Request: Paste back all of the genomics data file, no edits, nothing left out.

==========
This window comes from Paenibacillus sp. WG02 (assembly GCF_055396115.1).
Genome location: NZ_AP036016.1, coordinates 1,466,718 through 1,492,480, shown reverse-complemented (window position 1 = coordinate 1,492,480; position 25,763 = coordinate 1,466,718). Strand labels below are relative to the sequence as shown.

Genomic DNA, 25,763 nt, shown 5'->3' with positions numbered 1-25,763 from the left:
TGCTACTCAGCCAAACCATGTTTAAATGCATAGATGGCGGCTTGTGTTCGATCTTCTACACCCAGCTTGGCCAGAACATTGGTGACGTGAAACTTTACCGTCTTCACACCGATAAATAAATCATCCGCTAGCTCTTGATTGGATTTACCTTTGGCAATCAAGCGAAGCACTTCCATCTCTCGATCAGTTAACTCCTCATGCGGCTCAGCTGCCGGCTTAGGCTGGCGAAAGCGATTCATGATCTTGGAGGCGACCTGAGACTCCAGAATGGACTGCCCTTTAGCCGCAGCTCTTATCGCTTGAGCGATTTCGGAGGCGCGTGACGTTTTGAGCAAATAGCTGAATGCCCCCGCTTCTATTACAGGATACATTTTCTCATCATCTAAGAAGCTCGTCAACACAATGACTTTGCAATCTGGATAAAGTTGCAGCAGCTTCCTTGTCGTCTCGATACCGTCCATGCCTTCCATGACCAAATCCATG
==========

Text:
This window comes from Paenibacillus sp. WG02 (assembly GCF_055396115.1).
Genome location: NZ_AP036016.1, coordinates 1,466,718 through 1,492,480, shown reverse-complemented (window position 1 = coordinate 1,492,480; position 25,763 = coordinate 1,466,718). Strand labels below are relative to the sequence as shown.

Genomic DNA, 25,763 nt, shown 5'->3' with positions numbered 1-25,763 from the left:
TGCTACTCAGCCAAACCATGTTTAAATGCATAGATGGCGGCTTGTGTTCGATCTTCTACACCCAGCTTGGCCAGAACATTGGTGACGTGAAACTTTACCGTCTTCACACCGATAAATAAATCATCCGCTAGCTCTTGATTGGATTTACCTTTGGCAATCAAGCGAAGCACTTCCATCTCTCGATCAGTTAACTCCTCATGCGGCTCAGCTGCCGGCTTAGGCTGGCGAAAGCGATTCATGATCTTGGAGGCGACCTGAGACTCCAGAATGGACTGCCCTTTAGCCGCAGCTCTTATCGCTTGAGCGATTTCGGAGGCGCGTGACGTTTTGAGCAAATAGCTGAATGCCCCCGCTTCTATTACAGGATACATTTTCTCATCATCTAAGAAGCTCGTCAACACAATGACTTTGCAATCTGGATAAAGTTGCAGCAGCTTCCTTGTCGTCTCGATACCGTCCATGCCTTCCATGACCAAATCCATG